Daily Current Affairs – 6th October, 2016

Daily Current Affairs – 6th October, 2016

Skilling India’s expanding workforce

India’s workforce is young and growing fast where it is estimated that 250 million people will enter the labour market by 2025. India banks hugely on its demography for healthy dividend. The moot question is if the India’s emerging workforce is ready for the challenge?

  • The IMF’s World Economic Outlook has mentioned that India is already among the fastest growing major economies in the world. It has projected GDP growth at 7-8% for the next two years.
  • India has been extremely competitive in terms of labour and production costs along with a successful culture of entrepreneurship.
  • The surge in foreign direct investment (FDI) in last few years has shown that investors share the IMF’s optimism. India’s young workforce only adds to the attraction.
  • However, if the workforce is managed poorly, it leads to straining the economy and lead to higher unemployment. If the workforce is managed well, a larger talent pool can contribute towards growth and development.

 

Young workforce is not guarantee to success

  • Mere presence of youth in India is not adequate for sustained economic growth.
  • The skills and employability of the 250 million young people joining the workforce over the next decade will be crucial.
  • Today, innovation and digitalization is driving global competition and exorbitant consumer expectations in this era of globalisation. Thus, goods and services will have to constantly evolve to remain relevant. Along with it, the skills required to deliver them will also have to be evolved.
  • It is estimated that 6 out of 10 young people entering the workforce by 2025 will be in professions that do not exist today.
  • Right now, India’s 50% of its population is still employed in farming. India Skills Report 2016 shows the stark reality that still only 5% of young people aged 20-24 have obtained vocational skills through a formal training system.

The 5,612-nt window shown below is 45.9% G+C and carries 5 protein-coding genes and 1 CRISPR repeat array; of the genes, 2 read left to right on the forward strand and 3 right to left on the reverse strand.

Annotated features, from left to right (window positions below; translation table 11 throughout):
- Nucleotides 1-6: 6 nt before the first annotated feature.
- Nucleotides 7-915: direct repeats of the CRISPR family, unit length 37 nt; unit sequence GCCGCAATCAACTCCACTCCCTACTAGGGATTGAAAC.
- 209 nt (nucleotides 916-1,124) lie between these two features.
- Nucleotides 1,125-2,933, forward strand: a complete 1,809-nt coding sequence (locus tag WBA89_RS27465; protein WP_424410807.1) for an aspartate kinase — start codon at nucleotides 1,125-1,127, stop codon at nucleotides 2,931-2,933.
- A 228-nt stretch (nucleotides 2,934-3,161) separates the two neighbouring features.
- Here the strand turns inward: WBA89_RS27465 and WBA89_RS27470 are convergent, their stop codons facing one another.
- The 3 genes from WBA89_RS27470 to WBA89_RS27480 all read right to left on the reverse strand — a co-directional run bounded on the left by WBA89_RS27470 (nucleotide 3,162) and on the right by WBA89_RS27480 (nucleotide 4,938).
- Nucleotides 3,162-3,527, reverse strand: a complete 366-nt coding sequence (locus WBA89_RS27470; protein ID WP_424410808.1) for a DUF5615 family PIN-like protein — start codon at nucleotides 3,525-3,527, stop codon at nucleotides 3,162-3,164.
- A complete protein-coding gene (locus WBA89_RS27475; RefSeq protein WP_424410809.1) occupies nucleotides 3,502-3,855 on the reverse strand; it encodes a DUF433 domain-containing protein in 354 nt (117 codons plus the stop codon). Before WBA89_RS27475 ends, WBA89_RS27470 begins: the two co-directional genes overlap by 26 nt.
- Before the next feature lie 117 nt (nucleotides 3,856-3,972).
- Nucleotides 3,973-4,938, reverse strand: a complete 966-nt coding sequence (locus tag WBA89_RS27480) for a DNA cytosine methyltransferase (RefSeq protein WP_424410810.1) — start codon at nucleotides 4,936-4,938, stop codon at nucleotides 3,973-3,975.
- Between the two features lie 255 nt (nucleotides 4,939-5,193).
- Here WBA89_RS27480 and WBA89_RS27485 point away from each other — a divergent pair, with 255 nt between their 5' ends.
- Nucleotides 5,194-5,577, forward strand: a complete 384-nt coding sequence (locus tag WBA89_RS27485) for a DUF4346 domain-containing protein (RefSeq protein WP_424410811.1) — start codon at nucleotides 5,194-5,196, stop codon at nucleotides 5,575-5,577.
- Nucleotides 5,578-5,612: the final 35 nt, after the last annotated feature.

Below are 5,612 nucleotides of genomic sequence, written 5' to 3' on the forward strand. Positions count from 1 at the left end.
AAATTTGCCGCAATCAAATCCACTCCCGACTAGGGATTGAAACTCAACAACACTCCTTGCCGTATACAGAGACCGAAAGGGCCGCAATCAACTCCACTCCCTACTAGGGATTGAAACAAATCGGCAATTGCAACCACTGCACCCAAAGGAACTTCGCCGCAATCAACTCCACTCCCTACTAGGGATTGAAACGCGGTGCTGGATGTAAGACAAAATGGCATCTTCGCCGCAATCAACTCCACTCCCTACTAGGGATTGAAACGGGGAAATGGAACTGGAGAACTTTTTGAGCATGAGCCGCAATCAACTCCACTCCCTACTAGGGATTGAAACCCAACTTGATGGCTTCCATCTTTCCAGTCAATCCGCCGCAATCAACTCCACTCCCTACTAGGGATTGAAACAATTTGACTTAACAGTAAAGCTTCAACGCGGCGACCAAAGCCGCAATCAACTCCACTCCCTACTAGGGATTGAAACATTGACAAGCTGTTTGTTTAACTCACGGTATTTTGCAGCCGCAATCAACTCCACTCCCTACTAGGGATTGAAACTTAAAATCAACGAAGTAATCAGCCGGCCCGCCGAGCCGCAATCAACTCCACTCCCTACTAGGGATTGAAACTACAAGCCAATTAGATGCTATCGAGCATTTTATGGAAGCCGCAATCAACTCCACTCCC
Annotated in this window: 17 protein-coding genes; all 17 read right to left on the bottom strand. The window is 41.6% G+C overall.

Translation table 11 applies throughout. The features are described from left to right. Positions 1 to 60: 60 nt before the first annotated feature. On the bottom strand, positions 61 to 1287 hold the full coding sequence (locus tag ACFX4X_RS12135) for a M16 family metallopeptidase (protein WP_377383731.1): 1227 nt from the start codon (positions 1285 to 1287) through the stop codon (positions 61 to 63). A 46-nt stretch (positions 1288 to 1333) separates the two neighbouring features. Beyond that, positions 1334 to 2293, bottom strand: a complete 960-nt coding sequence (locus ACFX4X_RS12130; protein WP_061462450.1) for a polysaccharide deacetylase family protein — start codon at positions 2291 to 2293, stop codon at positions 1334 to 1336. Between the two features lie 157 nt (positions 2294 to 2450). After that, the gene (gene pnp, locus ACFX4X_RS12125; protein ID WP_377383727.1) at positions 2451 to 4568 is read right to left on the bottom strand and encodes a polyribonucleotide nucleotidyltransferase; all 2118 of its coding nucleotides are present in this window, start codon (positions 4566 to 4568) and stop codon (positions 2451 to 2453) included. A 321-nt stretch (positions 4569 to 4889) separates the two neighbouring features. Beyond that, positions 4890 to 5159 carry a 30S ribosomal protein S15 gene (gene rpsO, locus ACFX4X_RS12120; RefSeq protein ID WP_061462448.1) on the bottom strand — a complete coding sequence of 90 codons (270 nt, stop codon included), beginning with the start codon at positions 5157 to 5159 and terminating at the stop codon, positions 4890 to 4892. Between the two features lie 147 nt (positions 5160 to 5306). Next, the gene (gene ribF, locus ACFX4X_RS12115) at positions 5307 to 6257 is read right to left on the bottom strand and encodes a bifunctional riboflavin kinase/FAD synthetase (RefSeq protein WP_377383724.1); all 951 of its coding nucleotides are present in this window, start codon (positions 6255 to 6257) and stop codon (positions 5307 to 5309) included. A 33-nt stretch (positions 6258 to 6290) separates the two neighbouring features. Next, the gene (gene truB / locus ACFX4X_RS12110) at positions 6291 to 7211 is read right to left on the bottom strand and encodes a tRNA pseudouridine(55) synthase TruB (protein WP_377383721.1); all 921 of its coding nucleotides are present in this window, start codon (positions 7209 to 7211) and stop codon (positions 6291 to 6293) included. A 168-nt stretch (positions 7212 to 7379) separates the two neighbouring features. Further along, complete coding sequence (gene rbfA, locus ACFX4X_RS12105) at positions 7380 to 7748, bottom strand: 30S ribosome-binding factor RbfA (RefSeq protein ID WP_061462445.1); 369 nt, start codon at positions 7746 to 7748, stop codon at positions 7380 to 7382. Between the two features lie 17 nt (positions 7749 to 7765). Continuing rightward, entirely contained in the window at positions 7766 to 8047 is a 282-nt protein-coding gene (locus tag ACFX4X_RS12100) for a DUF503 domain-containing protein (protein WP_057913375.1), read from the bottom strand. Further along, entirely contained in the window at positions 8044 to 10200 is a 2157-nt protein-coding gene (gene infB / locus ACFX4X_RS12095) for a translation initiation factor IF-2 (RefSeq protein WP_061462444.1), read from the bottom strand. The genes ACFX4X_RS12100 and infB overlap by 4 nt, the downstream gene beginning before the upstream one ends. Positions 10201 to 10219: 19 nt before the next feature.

• Even at higher-education level, despite rising number of graduates, many lack the soft skills required to succeed in business today, like problem solving and creative thinking.
  • As per Global Talent Competitiveness Index (GTCI), a study published annually by INSEAD, Human Capital Leadership Institute (HCLI) and Adecco Group, India ranked 90th among 109 countries which were ranked on their ability to grow, attract and retain talent.

How to improve the skill sets?

  • It has to be ensured that the 250 million young people should have the requisite skill set to start working over next decade.
  • Firstly, India has to invest more in talent development. It has to be started with formal higher education, where courses should align more closely with real world business needs, including more focus on soft skills.
  • Next, there should be greater emphasis on vocational training as it is beneficial as well. Government of India and industry should work together to develop apprenticeship models able to provide the employable skills markets require.
  • There are too few apprenticeship schemes in the world. Although in markets where they are prevalent, like Germany, they have proved hugely successful.
  • More importantly, education must not stop after school or university. Lifelong learning is essential.
  • Digital skills are next important education across the board as digitalization is increasingly present in every sphere of work.
  • Flexibility in work atmosphere is needed in this time period due to precarious nature of the global economy which is continuously changing and risky.
  • There should be balance between permanent and temporary labour to tackle periods of high or low demand. This is necessary for companies to survive.

Government has taken some steps to felicitate business practice in India. The result is that India has moved up 12 places in the World Bank’s ease of doing business measure. Flexibility is an important tool for competitiveness. The countries that rank highest in the Global Talent Competitiveness Index (GTCI) have flexible labour markets as well as excellent formal and vocational training.

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